Pakistan may remain on the ‘grey list’ of the FATF till the global money laundering and terror financing watchdog meets for its next session in April 2022, according to a media report on Tuesday.
Paris-based Financial Action Task Force (FATF) will be in session for three days from October 19-21 and it is expected that Tuesday’s session may be informed that Pakistan is still short of meeting the FATF criterion, according to a report in The News International reported from the French capital.
The report, quoting sources in German media house Deutsche Welle, said the global body’s decision on putting Pakistan off the ‘grey list’ may be taken in the next session slated for April 2022.
The FATF in June retained Pakistan on its ‘grey list’ for failing to check money laundering, leading to terror financing, and asked Islamabad to investigate and prosecute senior leaders and commanders of UN-designated terror groups, including Hafiz Saeed and Masood Azhar.
It also asked Pakistan to work to address its strategically-important deficiencies.
Virtually connected delegates will join those that are able to travel to Paris for three days of meetings, during which they will discuss key issues to strengthen global action against the financial flows that fuel crime and terrorism, the FATF said in a statement on Monday.
The FATF said it will finalise key reports, including the revised guidance on virtual assets and their service providers and discuss next steps to strengthen its standards on transparency of beneficial ownership.
Delegates will also discuss the outcomes of the FATF’s survey to identify areas where divergent anti-money laundering and counter terrorist financing rules or their implementation cause friction for cross-border payments. FATF is leading work on this aspect of the G20’s priority to improve cross-border payments, it said.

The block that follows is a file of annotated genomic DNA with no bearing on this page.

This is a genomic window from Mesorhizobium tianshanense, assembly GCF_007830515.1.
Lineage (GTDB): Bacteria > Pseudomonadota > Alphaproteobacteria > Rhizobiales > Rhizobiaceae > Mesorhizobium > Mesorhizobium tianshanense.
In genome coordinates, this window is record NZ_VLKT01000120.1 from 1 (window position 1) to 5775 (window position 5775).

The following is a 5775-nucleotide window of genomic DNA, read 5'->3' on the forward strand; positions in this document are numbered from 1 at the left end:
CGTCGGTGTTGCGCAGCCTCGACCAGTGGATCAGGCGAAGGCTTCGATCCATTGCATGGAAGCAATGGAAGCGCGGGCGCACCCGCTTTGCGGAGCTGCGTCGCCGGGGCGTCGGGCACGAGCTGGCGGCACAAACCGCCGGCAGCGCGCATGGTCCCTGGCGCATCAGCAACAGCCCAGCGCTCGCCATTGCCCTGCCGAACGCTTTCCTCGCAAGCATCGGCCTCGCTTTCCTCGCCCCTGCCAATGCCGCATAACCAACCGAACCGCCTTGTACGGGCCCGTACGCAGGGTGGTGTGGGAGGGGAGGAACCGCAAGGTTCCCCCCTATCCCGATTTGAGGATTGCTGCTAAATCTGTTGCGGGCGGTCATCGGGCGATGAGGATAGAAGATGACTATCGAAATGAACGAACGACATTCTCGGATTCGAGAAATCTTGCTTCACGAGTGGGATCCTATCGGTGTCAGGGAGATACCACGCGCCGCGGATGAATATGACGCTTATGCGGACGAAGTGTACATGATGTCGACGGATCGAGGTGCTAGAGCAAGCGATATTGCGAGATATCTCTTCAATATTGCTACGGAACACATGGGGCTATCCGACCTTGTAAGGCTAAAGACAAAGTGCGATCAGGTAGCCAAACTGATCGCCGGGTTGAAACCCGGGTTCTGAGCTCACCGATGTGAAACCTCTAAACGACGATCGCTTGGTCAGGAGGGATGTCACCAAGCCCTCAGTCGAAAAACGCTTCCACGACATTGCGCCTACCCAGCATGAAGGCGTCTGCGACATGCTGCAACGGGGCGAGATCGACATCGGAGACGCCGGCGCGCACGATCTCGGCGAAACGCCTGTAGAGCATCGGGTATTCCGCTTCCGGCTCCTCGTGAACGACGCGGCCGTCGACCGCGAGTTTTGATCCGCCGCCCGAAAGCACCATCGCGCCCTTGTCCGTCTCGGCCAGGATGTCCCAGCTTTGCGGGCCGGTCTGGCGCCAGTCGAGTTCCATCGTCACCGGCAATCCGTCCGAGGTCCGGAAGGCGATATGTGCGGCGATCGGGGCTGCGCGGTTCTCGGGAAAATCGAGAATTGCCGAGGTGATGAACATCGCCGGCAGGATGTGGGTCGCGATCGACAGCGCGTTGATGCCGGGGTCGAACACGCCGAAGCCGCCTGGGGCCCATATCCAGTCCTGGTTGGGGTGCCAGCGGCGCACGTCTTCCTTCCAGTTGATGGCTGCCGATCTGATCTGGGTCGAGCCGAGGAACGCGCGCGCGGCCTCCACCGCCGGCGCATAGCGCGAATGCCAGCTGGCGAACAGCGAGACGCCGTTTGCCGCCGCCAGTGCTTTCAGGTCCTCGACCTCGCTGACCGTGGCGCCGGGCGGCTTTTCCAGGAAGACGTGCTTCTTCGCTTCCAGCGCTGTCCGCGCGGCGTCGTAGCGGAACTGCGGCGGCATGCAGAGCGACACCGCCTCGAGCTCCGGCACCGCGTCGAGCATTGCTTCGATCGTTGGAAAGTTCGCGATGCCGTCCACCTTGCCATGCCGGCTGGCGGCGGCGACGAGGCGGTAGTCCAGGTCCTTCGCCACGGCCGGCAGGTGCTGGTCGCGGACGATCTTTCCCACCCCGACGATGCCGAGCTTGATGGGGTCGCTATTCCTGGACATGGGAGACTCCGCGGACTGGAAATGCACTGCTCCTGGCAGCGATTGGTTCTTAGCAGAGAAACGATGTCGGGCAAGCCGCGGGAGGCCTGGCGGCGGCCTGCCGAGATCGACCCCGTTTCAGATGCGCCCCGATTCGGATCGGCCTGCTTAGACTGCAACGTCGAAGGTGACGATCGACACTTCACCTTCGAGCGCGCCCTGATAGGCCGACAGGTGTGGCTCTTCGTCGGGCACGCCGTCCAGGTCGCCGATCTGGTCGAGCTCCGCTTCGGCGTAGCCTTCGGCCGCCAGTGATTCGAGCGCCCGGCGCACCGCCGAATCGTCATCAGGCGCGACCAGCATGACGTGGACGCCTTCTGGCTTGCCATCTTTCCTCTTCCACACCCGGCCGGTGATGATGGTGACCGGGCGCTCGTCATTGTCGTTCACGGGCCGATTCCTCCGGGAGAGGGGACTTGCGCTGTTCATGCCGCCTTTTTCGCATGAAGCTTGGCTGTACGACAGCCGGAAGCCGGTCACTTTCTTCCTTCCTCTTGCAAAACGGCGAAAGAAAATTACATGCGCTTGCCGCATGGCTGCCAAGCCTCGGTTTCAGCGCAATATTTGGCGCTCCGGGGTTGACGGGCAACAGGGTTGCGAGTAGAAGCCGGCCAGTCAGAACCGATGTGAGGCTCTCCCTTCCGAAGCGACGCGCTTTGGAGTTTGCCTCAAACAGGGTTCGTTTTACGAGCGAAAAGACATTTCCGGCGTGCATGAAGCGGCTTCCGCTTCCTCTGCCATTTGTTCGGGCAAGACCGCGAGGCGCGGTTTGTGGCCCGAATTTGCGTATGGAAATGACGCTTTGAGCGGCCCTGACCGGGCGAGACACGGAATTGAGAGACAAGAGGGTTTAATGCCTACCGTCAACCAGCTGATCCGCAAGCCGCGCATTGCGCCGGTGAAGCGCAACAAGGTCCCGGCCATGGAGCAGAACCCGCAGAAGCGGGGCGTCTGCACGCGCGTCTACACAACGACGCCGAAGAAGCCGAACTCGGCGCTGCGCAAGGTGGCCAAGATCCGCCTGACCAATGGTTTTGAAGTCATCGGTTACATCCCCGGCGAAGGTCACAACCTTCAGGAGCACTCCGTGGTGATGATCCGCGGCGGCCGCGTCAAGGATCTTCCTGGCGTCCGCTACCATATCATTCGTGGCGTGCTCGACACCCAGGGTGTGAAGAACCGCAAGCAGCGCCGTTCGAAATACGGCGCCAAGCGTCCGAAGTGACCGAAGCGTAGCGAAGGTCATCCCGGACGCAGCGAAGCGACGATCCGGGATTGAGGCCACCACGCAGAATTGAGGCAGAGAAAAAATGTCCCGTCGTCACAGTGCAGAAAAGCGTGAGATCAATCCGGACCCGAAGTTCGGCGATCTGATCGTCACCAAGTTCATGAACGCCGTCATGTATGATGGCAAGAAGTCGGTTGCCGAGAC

The FATF, which will announce the outcomes of the plenary on October 21, will also update its statements identifying jurisdictions with strategic deficiencies in their measures to combat money laundering and terrorist financing.
Pakistan was placed on the grey list by the FATF in June, 2018 and was given a plan of action to complete it by October, 2019. Since then the country continues to be in that list due to its failure to comply with the FATF mandates.
With Pakistan’s continuation in the grey list, it is increasingly becoming difficult for the country to get financial aid from the International Monetary Fund (IMF), World Bank, Asian Development Bank (ADB) and the European Union, thus further enhancing problems for the country.
Pakistan has so far avoided being on the blacklist with the help of China, Turkey and Malaysia.
The FATF is an inter-governmental body established in 1989 to combat money laundering, terrorist financing and other related threats to the integrity of the international financial system.
The FATF currently has 39 members including two regional organisations — the European Commission and Gulf Cooperation Council.
India is a member of the FATF consultations and its Asia Pacific Group.
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